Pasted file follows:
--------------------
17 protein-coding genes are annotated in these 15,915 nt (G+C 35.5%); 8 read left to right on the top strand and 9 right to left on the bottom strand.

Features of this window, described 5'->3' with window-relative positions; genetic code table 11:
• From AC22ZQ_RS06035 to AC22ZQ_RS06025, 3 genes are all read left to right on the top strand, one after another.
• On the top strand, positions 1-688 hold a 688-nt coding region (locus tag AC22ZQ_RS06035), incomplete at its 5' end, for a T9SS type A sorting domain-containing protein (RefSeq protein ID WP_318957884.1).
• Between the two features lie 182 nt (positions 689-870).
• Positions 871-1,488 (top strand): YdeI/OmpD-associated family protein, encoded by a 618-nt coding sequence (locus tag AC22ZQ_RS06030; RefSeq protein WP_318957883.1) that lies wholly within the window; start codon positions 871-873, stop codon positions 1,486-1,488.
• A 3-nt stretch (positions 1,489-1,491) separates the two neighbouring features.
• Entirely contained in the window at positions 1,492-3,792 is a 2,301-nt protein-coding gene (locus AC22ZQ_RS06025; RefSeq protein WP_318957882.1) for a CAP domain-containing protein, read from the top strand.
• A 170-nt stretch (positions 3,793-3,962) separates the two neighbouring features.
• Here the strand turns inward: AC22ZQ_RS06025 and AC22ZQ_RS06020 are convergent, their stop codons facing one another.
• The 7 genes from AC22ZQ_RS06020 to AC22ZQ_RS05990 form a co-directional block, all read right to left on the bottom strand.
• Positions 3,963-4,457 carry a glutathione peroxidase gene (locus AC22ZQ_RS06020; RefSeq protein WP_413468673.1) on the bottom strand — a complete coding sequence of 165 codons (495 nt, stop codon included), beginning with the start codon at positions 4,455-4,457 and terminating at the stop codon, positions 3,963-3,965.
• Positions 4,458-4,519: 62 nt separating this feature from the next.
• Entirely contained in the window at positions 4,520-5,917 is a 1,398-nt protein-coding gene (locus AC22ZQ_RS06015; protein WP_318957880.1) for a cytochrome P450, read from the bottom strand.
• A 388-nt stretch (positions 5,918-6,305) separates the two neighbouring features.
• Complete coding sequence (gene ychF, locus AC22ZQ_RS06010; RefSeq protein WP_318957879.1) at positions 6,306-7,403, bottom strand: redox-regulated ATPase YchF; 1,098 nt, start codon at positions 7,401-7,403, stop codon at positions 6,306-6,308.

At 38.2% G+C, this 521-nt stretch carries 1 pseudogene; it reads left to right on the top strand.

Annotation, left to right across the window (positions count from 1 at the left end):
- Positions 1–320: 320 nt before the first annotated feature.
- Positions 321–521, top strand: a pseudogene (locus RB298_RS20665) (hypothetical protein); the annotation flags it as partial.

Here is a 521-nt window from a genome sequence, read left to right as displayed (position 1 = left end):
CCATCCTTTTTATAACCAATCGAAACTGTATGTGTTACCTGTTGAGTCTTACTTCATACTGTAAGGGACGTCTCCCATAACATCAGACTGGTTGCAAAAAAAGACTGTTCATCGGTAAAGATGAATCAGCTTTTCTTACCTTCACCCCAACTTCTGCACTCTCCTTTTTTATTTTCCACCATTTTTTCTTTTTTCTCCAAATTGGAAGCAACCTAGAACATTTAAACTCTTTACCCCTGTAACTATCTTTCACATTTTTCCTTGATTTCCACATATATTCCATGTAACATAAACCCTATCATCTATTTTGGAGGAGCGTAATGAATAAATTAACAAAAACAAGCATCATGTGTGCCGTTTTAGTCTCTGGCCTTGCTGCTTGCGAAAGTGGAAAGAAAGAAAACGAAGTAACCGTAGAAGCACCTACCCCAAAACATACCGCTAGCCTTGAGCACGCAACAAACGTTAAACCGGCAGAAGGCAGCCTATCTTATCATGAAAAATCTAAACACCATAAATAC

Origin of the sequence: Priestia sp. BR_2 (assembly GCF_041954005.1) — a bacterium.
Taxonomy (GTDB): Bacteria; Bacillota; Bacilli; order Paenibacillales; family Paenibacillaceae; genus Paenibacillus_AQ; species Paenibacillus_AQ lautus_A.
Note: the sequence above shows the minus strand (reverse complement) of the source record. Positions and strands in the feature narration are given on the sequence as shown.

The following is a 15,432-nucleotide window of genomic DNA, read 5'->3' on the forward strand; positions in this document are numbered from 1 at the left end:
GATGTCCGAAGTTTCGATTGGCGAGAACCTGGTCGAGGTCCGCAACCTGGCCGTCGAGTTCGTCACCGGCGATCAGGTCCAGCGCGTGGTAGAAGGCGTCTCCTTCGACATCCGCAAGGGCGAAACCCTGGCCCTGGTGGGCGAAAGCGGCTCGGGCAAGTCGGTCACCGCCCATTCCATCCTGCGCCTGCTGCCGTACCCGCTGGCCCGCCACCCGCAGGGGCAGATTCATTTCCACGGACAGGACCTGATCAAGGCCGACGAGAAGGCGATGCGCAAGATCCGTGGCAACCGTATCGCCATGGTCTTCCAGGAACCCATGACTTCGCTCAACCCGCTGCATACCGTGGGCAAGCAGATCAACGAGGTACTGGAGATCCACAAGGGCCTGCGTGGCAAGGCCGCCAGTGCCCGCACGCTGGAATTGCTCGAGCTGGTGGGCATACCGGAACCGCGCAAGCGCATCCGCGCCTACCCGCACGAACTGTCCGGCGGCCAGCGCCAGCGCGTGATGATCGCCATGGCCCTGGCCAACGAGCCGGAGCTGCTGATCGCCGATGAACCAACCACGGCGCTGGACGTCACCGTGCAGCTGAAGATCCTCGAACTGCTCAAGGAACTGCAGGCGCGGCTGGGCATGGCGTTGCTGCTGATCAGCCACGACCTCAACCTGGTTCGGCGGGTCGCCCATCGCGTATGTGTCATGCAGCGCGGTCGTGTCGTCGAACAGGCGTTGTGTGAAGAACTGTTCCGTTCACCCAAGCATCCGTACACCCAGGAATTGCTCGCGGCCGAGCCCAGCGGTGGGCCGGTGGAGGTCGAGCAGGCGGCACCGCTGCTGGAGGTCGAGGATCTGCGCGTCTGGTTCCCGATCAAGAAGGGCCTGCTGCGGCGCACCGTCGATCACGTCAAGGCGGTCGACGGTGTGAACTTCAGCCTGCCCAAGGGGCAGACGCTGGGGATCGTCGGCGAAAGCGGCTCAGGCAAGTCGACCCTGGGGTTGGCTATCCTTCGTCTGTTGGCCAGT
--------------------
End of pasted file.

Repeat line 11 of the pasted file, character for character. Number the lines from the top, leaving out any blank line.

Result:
• The 7 genes from AC22ZQ_RS06020 to AC22ZQ_RS05990 form a co-directional block, all read right to left on the bottom strand.